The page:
Unemployed American college student.
Aspiring writer, fashionista, & boss lady.
This message has been brought to you in part by this leather chair in the Bay Path College “fireplace lounge,” which currently not only serves as a comfortable place to leisurely browse the Internet in between classes but also as my home away from home.
As of late, things in my life have been relatively hectic.
With the support of friends, my boyfriend, and family I have decided to switch majors from business administration to creative writing. (Don’t ask what made me decide to major in business. I have no idea what made me think that I could grow to like the subject. I’ve decided that I am not thrilled by the idea of working for H&R Block and/or owning my own Subway franchise, thus my decision to abandon ship.) I’ve always wanted to write and I’ve finally convinced myself that I could make a decent living off of it. Although I am more than ready to change majors, my college isn’t. You see, I seemingly attend the only college/university in the United States that does not offer any kind of English study as a major. None. Zippo. Zilch. So, I’ve spent the past two months or so applying to new colleges…again.
On top of midterms and homework and trying to maintain some sort of social life, I’ve been applying to schools. I’ve been trying to keep up with my social networking sites, but I’m obviously failing miserably. My Facebook wall has become a place where my boyfriend and I exchange Youtube clips and Google Images of baby animals with one another while we aren’t together, and the most intriguing posts on my Twitter feed are references to the season finale of ABC Family’s Pretty Little Liars. Imagine how I felt when the Sunday night before school commenced after spring break arrived and I didn’t update anything on Extracurricular. I meant to post a lot of quality shit while I had time over the break, and was surprised that Tumblr hadn’t even crossed my mind. I feel terrible about not posting that much recently, and I’m even sorry that my first post in a while is about how I haven’t posted in a while.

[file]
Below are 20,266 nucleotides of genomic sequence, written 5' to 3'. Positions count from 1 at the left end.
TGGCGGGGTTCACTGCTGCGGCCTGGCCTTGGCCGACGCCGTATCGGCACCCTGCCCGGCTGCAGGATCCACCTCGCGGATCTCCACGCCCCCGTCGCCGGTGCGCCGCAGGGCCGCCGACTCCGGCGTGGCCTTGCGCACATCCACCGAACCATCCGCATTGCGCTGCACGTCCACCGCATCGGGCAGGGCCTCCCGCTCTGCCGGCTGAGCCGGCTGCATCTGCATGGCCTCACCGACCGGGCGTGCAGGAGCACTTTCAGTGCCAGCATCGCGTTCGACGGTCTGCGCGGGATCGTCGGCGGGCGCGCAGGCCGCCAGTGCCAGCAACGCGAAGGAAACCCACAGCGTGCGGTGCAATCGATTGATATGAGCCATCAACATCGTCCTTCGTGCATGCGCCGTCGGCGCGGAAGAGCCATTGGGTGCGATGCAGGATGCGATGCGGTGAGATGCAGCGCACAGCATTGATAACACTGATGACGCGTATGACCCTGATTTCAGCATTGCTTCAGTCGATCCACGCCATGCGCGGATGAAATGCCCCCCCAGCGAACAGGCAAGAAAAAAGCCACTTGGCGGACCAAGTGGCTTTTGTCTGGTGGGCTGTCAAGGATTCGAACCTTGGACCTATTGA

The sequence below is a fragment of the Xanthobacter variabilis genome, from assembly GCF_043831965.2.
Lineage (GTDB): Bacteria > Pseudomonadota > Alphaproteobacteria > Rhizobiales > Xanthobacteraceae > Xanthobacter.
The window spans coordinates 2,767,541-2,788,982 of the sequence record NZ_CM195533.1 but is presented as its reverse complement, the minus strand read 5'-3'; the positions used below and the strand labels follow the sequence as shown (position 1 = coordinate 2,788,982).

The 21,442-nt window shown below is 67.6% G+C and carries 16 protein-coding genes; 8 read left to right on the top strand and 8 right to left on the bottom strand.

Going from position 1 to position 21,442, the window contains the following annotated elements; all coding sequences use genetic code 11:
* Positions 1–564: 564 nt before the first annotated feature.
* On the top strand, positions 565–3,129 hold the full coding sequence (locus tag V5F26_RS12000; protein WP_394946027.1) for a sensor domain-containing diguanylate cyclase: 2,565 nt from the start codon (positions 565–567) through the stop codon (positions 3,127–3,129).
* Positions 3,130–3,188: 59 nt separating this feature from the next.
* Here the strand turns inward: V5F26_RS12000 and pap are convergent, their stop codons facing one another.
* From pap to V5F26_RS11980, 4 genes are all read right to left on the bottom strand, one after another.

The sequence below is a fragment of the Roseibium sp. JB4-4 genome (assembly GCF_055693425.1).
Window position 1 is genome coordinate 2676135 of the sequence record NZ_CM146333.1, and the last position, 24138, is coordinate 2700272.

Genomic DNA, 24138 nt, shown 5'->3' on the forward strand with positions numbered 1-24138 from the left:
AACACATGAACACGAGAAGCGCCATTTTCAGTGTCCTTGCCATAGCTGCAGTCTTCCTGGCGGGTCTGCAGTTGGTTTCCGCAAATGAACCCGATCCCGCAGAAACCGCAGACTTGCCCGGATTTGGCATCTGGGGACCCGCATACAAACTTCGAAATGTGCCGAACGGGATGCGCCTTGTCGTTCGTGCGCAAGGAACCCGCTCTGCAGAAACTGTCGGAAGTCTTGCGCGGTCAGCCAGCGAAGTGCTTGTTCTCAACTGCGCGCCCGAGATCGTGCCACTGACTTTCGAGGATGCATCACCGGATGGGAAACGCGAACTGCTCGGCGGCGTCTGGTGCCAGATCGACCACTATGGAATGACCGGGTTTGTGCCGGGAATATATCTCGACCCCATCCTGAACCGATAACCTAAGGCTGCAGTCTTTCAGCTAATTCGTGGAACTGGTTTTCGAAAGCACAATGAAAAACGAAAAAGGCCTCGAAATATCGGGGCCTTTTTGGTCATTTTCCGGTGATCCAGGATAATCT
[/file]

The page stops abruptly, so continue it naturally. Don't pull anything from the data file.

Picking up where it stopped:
Just remember that I love you all and I haven’t abandoned this blog. Things will continue regularly in a few weeks as (fingers crossed) I receive acceptance letters in the mail.
TL;DR: I haven’t posted in a while. I have been pretty busy. I’m sorry. I love you. Things will be back to normal soon.
One of my biggest regrets in life is forever imprinted in the Benjamin J. Phelps Elementary School 2003 yearbook. Among the many privileges of being a graduating fourth grader was that we were each required to fill out a questionnaire that would be published in the yearbook at the end of the year. The questions weren’t difficult by any means, just some silly prompts meant to be comical upon rereading our answers later in adulthood. M&M’s or Skittles? M&M’s. What has been your favorite school lunch? Pizza. Favorite song? Sk8er Boi. Favorite video game? Pokemon. What do you want to be when you grow up?
What do you want to be when you grow up?
I remember scribbling down the answer in its designated space on the survey without hesitation. An author. I was ten years old and I knew that I wanted to spend the rest of my life writing. I sat silently waiting for the rest of my classmates to finish their surveys, excited to hear everyone’s answers and to be able to finally share my own.